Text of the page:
Randomized Controlled Trial of Bladder Flap vs.None

The safety and scientific validity of this study is the responsibility of the study sponsor and investigators. Listing a study does not mean it has been evaluated by the U.S. Federal Government. Read our disclaimer for details. Identifier: NCT00470288
Recruitment Status : Unknown
Verified April 2007 by Mountain Area Health Organization Center.
Recruitment status was:  Recruiting
First Posted : May 7, 2007
Last Update Posted : May 7, 2007
Information provided by:
Mountain Area Health Organization Center

Brief Summary:

Objective: To compare outcomes in cesarean section patients undergoing bladder flap versus none. Hypotheses: Operative time will be reduced with the elimination of a bladder flap during cesarean delivery and intra-operative and post-operative morbidity will not be significantly different.

Patients >= 35 wks gestation undergoing cesarean delivery will be randomized to bladder flap vs. none. Primary outcome is operative time (start to delivery); secondary outcomes include: injuries, EBL, intra-operative and post-operative complications,pain medication, hospital stay duration.

Condition or disease Intervention/treatment Phase
Cesarean Delivery Procedures Procedure: bladder flap during cesarean section Not Applicable

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Detailed Description:
  1. Title A Randomized Controlled Trial of Bladder Flap vs. None in Cesarean Section
  2. Background (This section should be used to provide a rationale for the conduct of the study. Refer to existent or preliminary studies as necessary) The standard of care in performing cesarean delivery is to perform a bladder flap in the procedures.1 The creation of a bladder flap essentially allows a surgeon to create a space between the uterus and the bladder so that he/she has better access to the lower portion of the uterus where a low transverse incision can be made. This procedure involves making a superficial incision into the peritoneum, or the cell lining of the abdominal cavity, and the moving the bladder down and away from the lower portion of the uterus. A retractor or a bladder blade is then inserted into this space to hold the bladder away from the uterus (see Appendix A).2 Use of the bladder flap in cesarean delivery dates back to 1878 in the pre-antibiotic era,3 and theoretically, the bladder flap allows better access to the low portion of the uterus while decreasing risk of bladder injury and infection. However, several recent but small studies suggest the inclusion of the bladder flap confers no advantage and may actually contribute to greater morbidity postoperatively. 4-5 Additionally, the incidence of bladder injuries is 0.3%, and most injuries resulted during the formation of the bladder flap.6 The evidence from these studies are limited by the inclusion of other modifications in surgical procedures and a lack of replication of results, respectively. Thus there is insufficient evidence to either support or reject the inclusion of bladder flaps in cesarean deliveries (Evidence grade C).7-8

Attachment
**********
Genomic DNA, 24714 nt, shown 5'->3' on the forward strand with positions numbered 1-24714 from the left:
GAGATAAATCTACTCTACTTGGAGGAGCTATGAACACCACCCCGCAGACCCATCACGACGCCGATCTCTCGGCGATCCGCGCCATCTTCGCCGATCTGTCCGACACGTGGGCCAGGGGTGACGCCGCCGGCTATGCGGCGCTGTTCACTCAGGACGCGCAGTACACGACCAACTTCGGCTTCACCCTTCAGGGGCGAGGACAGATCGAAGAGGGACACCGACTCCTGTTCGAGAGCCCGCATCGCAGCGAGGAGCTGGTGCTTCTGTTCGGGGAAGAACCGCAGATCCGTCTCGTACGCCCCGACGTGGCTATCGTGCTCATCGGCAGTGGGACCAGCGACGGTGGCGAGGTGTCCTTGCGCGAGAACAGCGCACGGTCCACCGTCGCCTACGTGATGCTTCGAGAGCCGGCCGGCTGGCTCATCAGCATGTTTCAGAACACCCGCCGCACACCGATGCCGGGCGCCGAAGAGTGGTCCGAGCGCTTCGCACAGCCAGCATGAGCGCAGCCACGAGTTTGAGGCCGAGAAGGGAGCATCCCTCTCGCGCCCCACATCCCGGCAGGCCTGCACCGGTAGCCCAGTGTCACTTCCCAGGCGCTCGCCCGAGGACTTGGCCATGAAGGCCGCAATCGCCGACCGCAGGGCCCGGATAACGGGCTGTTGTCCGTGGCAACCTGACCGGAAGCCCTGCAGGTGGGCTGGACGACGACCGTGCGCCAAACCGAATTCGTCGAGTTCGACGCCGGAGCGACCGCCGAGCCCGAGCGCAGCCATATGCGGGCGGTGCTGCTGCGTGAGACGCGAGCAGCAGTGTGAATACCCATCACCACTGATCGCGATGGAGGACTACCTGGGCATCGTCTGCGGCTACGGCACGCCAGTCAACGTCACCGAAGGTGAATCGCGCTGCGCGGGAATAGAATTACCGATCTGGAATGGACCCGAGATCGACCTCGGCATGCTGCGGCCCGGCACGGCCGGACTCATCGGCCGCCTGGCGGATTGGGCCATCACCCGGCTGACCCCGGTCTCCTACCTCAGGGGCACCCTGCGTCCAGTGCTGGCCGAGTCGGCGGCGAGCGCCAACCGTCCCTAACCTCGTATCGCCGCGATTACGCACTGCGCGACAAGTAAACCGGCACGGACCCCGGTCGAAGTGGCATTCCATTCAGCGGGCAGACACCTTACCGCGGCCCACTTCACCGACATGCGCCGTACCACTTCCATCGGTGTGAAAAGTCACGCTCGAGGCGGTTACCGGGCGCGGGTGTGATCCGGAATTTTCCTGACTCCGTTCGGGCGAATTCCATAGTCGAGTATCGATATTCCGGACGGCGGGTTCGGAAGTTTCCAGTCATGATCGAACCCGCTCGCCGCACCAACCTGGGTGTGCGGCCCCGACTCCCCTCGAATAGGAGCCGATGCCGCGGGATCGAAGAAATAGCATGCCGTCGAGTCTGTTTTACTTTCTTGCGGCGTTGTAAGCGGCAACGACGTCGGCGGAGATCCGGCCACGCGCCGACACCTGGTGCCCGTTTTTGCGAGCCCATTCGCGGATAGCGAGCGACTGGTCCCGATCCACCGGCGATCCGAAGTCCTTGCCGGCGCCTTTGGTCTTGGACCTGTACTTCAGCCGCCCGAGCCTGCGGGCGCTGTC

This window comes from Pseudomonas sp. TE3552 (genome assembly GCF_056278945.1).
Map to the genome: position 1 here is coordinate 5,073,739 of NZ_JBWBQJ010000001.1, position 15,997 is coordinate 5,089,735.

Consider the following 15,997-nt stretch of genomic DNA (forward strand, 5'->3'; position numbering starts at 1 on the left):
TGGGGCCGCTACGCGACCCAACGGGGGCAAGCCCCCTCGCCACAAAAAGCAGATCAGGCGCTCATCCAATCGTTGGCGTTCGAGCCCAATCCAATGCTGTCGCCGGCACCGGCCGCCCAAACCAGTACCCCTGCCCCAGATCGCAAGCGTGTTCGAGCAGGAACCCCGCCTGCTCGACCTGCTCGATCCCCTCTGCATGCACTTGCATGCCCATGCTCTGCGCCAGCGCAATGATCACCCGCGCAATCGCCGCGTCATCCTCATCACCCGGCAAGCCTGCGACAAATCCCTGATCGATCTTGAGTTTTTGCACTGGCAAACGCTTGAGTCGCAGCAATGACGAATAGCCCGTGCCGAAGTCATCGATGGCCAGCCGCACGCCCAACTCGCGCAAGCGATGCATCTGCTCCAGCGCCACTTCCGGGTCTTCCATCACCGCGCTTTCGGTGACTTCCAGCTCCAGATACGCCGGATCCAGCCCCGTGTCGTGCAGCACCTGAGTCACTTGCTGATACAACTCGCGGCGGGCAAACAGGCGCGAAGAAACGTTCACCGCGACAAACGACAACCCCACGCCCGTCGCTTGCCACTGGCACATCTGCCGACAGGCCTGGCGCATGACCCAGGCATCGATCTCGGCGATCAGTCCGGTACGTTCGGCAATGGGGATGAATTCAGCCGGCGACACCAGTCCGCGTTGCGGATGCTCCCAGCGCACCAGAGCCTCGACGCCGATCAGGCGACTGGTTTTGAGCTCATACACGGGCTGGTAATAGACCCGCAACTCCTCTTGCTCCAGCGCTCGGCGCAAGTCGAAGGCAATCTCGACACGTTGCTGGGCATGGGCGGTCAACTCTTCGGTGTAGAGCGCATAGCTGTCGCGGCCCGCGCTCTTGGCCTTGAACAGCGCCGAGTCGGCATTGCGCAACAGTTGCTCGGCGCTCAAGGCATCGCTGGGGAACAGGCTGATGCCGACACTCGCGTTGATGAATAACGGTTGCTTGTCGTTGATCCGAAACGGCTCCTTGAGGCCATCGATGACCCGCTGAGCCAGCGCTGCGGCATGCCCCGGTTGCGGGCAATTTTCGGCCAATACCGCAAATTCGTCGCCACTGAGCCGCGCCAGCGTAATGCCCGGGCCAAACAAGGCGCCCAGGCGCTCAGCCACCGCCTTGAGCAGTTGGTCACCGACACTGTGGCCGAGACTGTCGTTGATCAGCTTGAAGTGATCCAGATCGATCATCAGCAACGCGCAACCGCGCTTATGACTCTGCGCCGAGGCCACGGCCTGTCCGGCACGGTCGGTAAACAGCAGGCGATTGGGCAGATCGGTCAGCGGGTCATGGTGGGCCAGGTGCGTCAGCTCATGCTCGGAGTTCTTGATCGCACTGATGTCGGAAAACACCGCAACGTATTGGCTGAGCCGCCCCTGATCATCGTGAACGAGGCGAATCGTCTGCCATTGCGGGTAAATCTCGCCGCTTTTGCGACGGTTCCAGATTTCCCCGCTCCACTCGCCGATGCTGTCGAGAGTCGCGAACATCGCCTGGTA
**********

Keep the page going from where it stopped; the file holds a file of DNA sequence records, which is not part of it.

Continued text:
3. Specific Objectives (Enumerate the objectives and nature of the measured end-points. Justify the use of surrogate clinical end-points as necessary)

1. To compare outcomes in cesarean section patients undergoing bladder flap versus none.

4. Study design (Explicate the nature of the study – observational vs experimental. Differentiate between cohort, case-control, and cross-sectional and randomized clinical trials. For the latter, provide sufficient supporting justification for the experimental arm. If it is a placebo-controlled trial, please state whether clinical equipoise exists between the placebo and experimental arm.) Randomized controlled trial.


Total operating time (continuous) and Time of delivery to end of surgery (continuous) Estimated blood loss (continuous) Post operative fever (categorical) Bladder injury (categorical) Pre- and post-operative pain medication (continuous) and Analog pain scale (continuous)

5. Subject Selection (Include an enumeration of inclusion and exclusion criteria)